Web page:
This past Election Tuesday was a day for five confirmation students to reflect on the role of the church outside their home congregation with a unique trip. For over 20 years, Epiphany Lutheran in Richmond has brought confirmation students to Roanoke. While visiting Roanoke the students meet the Bishop, tour Roanoke College, and learn more about the Synod’s Mission Partners Lutheran Family Services and Virginia Lutheran Homes.
Pastor Phillip Martinof Epiphany has continued to bring his confirmands to Roanoke in a tradition that was started by his predecessor, Pastor Chris Price, who came up with the idea for this trip during his time at Epiphany. This trip helps confirmation students see that the church and the work it does extends far beyond Epiphany’s walls.
The confirmation students started their day off at the brand new Martin Luther statue on the campus of Roanoke College. They later were given a tour of several major building on campus including the Fintel Library as well as the brand new Cregger Center athletic facility. Their tour guide was none other than Pastor Paul Henrickson, former Roanoke College Chaplin.
While on campus the group of five got the chance to meet with Bishop Mauney in the office of the Bishop. Each confirmand brought with them a list of questions for Bishop Mauney to answer, all in the goal of learning more about the role of a Bishop in our Synod. Bishop Mauney discussed with the students the role of the Bishop for the church as well as the challenges and joys he’s gotten to experience in his 18 years as Bishop, telling stories and sharing his experience with them candidly. Bishop Mauney also stressed the importance and value of the Small Catechism in their confirmation studies, showing off his own copy.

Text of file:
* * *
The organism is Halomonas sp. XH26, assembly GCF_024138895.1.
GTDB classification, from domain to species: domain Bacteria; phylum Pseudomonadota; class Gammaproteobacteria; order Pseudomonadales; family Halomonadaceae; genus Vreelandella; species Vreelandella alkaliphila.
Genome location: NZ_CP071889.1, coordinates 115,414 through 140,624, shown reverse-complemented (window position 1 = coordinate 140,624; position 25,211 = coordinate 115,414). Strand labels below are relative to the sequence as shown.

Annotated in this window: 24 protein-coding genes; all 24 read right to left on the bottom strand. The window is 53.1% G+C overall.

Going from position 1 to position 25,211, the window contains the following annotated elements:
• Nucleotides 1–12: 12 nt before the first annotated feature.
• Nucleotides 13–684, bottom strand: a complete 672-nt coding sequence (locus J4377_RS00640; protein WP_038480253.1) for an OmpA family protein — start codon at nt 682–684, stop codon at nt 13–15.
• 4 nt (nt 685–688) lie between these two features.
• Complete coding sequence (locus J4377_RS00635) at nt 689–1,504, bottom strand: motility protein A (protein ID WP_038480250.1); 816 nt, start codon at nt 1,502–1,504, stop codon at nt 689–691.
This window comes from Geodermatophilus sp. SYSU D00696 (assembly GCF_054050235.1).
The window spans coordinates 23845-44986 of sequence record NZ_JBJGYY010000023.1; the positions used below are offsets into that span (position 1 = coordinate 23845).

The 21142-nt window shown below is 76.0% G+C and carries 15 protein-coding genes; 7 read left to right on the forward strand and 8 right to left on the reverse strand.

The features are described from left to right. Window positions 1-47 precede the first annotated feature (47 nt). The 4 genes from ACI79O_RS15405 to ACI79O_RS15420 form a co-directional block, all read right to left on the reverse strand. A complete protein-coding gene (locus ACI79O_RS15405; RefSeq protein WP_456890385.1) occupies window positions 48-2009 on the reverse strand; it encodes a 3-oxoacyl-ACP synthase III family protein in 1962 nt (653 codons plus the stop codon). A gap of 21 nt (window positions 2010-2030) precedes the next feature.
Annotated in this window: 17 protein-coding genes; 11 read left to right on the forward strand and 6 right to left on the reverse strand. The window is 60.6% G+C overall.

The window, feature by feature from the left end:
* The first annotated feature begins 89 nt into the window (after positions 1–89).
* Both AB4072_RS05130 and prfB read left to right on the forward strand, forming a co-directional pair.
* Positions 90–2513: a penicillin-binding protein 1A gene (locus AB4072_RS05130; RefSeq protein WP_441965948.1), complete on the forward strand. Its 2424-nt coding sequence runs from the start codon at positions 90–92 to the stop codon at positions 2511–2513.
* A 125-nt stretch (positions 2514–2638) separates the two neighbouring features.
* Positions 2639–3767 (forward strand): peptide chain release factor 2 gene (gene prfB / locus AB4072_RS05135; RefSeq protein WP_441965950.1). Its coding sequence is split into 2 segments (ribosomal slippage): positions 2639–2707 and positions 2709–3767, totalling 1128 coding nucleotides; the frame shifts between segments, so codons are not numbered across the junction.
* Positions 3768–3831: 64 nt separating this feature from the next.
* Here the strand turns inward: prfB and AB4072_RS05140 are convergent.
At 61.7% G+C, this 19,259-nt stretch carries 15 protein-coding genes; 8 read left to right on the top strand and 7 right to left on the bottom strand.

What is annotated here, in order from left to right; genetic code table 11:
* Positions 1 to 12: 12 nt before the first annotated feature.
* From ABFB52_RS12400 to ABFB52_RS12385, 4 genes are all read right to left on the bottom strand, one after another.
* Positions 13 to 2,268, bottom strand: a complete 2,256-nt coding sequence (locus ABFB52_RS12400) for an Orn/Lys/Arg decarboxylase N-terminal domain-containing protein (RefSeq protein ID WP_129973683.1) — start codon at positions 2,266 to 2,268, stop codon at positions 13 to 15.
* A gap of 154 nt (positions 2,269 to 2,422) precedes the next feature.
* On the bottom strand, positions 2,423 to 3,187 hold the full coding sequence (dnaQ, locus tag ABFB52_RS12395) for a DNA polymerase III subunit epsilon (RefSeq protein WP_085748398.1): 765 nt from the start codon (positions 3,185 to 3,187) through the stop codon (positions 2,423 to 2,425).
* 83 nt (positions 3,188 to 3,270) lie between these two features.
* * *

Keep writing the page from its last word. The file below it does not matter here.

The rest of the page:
During lunch the group got to meet with several Roanoke College students, professors of religion, as well as the Chaplin of Roanoke College, Chaplin Chris Bowen. There the confirmation group got to ask questions on campus life, and how college life can impact and shape their faith. Students attending Roanoke College discussed how living your faith in college often makes its presence known in less conventional ways. Even with evening services held every Wednesday and typical Sunday services out in the community, many of these students said they found ways to engage in prayer and discussion with one another at all hours of the day- be it during service projects with Chaplin Chris, or a prayer together late at night over shared stresses.